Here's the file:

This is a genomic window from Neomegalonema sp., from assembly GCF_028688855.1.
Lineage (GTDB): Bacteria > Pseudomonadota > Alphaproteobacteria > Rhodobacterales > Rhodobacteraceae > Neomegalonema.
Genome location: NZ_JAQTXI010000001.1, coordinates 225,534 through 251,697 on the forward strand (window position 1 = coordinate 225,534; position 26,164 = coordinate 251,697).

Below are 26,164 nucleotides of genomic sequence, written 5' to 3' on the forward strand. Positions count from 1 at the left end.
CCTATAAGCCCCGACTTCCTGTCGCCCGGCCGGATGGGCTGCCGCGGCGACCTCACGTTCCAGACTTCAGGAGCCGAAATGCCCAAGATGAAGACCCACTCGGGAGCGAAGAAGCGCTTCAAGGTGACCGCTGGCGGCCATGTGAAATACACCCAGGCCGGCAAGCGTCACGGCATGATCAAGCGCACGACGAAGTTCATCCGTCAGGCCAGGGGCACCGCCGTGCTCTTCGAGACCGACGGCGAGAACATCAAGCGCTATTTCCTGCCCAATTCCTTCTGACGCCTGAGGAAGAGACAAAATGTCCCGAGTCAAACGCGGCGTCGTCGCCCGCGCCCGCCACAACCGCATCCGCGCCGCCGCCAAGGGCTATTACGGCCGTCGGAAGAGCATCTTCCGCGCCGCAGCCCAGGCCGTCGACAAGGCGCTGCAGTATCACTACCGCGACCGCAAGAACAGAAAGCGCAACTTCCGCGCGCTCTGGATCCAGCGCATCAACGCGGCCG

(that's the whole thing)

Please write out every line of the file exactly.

This is a genomic window from Neomegalonema sp., from assembly GCF_028688855.1.
Lineage (GTDB): Bacteria > Pseudomonadota > Alphaproteobacteria > Rhodobacterales > Rhodobacteraceae > Neomegalonema.
Genome location: NZ_JAQTXI010000001.1, coordinates 225,534 through 251,697 on the forward strand (window position 1 = coordinate 225,534; position 26,164 = coordinate 251,697).

Below are 26,164 nucleotides of genomic sequence, written 5' to 3' on the forward strand. Positions count from 1 at the left end.
CCTATAAGCCCCGACTTCCTGTCGCCCGGCCGGATGGGCTGCCGCGGCGACCTCACGTTCCAGACTTCAGGAGCCGAAATGCCCAAGATGAAGACCCACTCGGGAGCGAAGAAGCGCTTCAAGGTGACCGCTGGCGGCCATGTGAAATACACCCAGGCCGGCAAGCGTCACGGCATGATCAAGCGCACGACGAAGTTCATCCGTCAGGCCAGGGGCACCGCCGTGCTCTTCGAGACCGACGGCGAGAACATCAAGCGCTATTTCCTGCCCAATTCCTTCTGACGCCTGAGGAAGAGACAAAATGTCCCGAGTCAAACGCGGCGTCGTCGCCCGCGCCCGCCACAACCGCATCCGCGCCGCCGCCAAGGGCTATTACGGCCGTCGGAAGAGCATCTTCCGCGCCGCAGCCCAGGCCGTCGACAAGGCGCTGCAGTATCACTACCGCGACCGCAAGAACAGAAAGCGCAACTTCCGCGCGCTCTGGATCCAGCGCATCAACGCGGCCG